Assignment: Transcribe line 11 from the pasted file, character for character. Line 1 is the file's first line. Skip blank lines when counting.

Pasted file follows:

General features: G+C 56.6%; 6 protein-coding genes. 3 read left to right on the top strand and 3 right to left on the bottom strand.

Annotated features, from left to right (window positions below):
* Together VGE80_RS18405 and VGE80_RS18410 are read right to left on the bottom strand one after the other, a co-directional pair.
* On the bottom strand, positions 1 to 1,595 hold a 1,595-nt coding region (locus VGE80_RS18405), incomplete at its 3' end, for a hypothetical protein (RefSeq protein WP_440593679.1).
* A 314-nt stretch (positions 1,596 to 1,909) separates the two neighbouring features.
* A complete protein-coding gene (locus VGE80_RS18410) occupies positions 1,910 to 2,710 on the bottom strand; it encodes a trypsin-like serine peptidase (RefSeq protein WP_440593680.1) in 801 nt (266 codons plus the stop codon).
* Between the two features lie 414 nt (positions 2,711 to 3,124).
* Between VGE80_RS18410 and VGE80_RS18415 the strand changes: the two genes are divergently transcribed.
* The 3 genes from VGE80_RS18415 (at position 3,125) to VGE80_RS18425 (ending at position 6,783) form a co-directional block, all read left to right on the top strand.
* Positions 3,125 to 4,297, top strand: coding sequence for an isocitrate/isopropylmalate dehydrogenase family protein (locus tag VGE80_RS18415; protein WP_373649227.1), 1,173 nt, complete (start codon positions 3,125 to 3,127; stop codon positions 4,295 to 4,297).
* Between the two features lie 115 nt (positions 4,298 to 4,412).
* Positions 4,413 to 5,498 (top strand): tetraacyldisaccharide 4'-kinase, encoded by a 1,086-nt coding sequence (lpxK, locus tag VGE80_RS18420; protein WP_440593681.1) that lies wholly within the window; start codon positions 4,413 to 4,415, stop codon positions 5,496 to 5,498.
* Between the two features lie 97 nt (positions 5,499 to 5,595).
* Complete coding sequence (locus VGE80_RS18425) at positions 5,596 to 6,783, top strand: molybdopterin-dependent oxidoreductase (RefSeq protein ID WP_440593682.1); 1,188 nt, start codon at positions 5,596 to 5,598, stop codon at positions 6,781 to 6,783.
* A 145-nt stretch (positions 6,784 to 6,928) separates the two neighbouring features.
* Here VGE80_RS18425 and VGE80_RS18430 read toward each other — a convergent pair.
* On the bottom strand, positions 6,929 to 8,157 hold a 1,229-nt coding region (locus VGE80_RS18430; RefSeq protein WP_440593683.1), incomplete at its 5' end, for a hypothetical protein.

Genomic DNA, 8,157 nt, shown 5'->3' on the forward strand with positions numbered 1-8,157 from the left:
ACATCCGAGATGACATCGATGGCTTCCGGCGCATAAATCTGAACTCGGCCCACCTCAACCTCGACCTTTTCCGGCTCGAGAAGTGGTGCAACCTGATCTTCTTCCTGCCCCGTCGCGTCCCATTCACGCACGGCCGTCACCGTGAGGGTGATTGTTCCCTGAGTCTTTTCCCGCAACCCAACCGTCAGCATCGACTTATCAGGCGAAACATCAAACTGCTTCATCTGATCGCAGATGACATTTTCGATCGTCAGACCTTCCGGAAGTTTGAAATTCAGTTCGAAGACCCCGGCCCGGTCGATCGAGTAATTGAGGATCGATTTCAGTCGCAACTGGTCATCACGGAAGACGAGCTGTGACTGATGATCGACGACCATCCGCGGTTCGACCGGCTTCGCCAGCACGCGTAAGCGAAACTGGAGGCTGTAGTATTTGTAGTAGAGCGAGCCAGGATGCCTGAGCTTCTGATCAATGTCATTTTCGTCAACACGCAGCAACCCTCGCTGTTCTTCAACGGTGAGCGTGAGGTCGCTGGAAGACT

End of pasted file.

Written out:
* Between the two features lie 115 nt (positions 4,298 to 4,412).